It will probably come as no great shock that I am not a Britney Spears fan. To my ears, she is a talentless hack famous for one and only one thing. To my eyes, she is, well, justifiably famous. And therein lies the American Dream and the American Nightmare. Somehow we have arrived at a peculiar moment in our culture in which image totally overpowers content and substance. And when the image includes beautiful bodies, drug and alcohol abuse, bizarre behavior, and nervous breakdowns in front of the camera, all the better. There are a few cultural outposts that still fly the old, tattered flag of substance and quality, Paste Magazine among them. And I’m thankful for them. But I watch the news at 11:00, and it’s not The Decemberists or The Hold Steady who command the leads-ins to Today’s Top Stories. It’s people named Anna Nicole and Paris and Lindsey and Britney, who self destruct right before our eyes, in high definition video, and who are big enough and dazzling enough to transcend the normal gossip shows and somehow become International News.
In a strange twist of fate that has me smiling, I will be traveling in a few weeks to a music conference at Calvin College in Grand Rapids, Michigan to participate in something called Bandspotting. Bandspotting is a variation on the American Idol theme. In this case, two judges (Asthmatic Kitty label head Michael Kaufmann and me) will listen to some musicians/bands looking for their big break, and declare one musician/band the Grand Prize Winner, complete with the opportunity to perform before the assembled conference masses. And if you know me and my antipathy to all things American Idol, you may see the humor in that, too. For me, American Idol is nothing less than the scourge of the music world, a show that contributes like no other to the cultural lobotomization of America, a worthless hour, now beamed into our homes two or three days per week, in which marginally talented Vegas wannabes do karaoke to songs that weren’t very good in their original incarnations, and eventually win enormous recording contracts and sell millions of albums to people who don’t know anything else. So I don’t know if I’m supposed to be Simon or Randy, but it probably doesn’t matter. In either case, there is a fair degree of ambivalence.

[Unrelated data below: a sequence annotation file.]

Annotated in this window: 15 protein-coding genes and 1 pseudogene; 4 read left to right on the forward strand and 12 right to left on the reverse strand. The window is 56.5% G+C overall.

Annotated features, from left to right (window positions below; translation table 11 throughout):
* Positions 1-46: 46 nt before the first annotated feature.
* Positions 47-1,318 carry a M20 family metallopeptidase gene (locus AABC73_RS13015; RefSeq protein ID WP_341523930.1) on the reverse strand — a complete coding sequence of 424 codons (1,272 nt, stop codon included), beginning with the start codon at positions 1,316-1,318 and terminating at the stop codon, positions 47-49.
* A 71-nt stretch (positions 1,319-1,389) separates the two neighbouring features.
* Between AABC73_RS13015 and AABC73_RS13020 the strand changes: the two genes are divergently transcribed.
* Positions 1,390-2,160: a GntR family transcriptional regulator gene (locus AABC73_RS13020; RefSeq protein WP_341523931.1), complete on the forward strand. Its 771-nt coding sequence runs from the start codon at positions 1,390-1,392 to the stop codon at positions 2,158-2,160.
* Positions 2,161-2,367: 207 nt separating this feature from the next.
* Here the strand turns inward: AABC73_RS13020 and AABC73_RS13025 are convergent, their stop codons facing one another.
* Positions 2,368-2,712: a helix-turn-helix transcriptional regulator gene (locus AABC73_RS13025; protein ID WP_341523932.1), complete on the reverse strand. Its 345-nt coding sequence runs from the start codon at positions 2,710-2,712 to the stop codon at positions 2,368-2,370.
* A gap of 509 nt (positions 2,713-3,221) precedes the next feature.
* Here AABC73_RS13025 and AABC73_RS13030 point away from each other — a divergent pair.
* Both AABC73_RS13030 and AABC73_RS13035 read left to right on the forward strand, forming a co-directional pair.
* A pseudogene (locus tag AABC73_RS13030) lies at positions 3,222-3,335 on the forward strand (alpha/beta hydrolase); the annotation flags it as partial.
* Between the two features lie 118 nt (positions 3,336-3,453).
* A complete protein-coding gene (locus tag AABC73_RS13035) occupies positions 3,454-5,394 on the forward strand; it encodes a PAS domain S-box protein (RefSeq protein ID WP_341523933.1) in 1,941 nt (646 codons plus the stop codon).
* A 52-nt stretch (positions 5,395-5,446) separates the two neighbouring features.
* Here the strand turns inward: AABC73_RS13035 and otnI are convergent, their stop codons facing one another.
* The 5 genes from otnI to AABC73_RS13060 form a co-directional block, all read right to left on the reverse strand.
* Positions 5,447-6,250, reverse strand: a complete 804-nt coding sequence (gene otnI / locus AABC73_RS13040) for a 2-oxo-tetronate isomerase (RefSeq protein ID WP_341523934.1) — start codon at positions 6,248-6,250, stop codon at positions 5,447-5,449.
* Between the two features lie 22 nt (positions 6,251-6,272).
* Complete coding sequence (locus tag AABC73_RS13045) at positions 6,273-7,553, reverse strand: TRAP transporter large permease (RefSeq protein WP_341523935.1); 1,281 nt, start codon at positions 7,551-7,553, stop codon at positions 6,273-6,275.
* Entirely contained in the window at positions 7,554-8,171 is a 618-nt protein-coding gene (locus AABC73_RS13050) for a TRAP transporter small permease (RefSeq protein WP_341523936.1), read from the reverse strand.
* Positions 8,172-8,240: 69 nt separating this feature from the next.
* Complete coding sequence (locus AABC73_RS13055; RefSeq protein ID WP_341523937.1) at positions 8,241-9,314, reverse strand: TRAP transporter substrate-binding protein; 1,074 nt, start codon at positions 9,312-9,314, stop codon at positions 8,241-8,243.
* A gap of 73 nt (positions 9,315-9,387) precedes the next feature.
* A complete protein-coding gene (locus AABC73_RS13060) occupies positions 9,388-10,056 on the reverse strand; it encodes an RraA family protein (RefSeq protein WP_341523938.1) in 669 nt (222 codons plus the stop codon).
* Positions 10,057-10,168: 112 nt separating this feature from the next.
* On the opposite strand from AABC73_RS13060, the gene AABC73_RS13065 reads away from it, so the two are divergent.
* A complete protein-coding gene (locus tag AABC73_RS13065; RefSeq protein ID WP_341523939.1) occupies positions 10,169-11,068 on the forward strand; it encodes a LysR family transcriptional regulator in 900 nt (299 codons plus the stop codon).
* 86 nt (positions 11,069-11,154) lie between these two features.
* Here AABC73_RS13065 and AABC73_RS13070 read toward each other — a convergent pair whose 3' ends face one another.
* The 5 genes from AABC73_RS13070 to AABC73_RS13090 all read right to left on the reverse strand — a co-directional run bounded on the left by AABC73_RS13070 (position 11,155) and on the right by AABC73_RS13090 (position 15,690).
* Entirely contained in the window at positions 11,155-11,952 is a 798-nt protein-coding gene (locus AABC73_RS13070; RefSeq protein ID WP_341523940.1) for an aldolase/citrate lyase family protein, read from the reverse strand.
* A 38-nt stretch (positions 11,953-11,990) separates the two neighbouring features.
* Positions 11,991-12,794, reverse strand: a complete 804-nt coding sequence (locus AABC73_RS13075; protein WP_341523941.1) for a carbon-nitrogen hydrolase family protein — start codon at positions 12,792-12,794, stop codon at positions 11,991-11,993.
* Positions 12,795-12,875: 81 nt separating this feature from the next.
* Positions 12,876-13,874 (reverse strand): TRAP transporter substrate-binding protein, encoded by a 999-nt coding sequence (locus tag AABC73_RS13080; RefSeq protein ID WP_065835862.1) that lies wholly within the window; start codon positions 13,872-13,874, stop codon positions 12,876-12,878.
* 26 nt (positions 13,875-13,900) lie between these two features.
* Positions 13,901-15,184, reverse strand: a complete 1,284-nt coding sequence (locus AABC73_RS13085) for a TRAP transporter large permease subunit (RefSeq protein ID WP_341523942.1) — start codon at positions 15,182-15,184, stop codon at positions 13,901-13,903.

What helps is that the music I’m listening to from Calvin College is really good. It’s an amazing contrast. They just planted Anna Nicole in the ground, and Britney may be headed there any day now, and still the American Idol masses scramble to become the next Britney. At the same time, a bunch of kids have recorded some songs in their bedrooms, or maxed out their credit cards so they could spend a few hours in a recording studio, and have written and recorded songs in which their hearts are laid bare, and done their damndest to pin down the ineffable and the transcendent in rhyming couplets and major and minor chords. Michael and I are put in the impossible position of declaring only one of them a winner. And so, before that happens, let me go on record as stating that I salute them, all of them. None of them are losers.
Meanwhile, there are the disturbing images of a woman with a newly shaved head bearing the insignia “666,” an unsuccessful suicide attempt in a rehab center, and a media frenzy that simultaneously decries and celebrates the insanity. I truly don’t like Britney Spears’ music, but that’s not the Britney Spears I think about these days. I think about a young woman who is desperately crying out for help, and I can’t help but feel sad for this poor, lost kid who doesn’t know who she is, who has grown up in such an artificial, strange, soul-sucking world that she can’t tell what is real from what is glittering and shiny and empty. And that’s the person I pray for, regardless of whether she ever “sings” again. What happens when image is everything and you look in the mirror and see no reflection? I don’t know. But I hope she finds herself.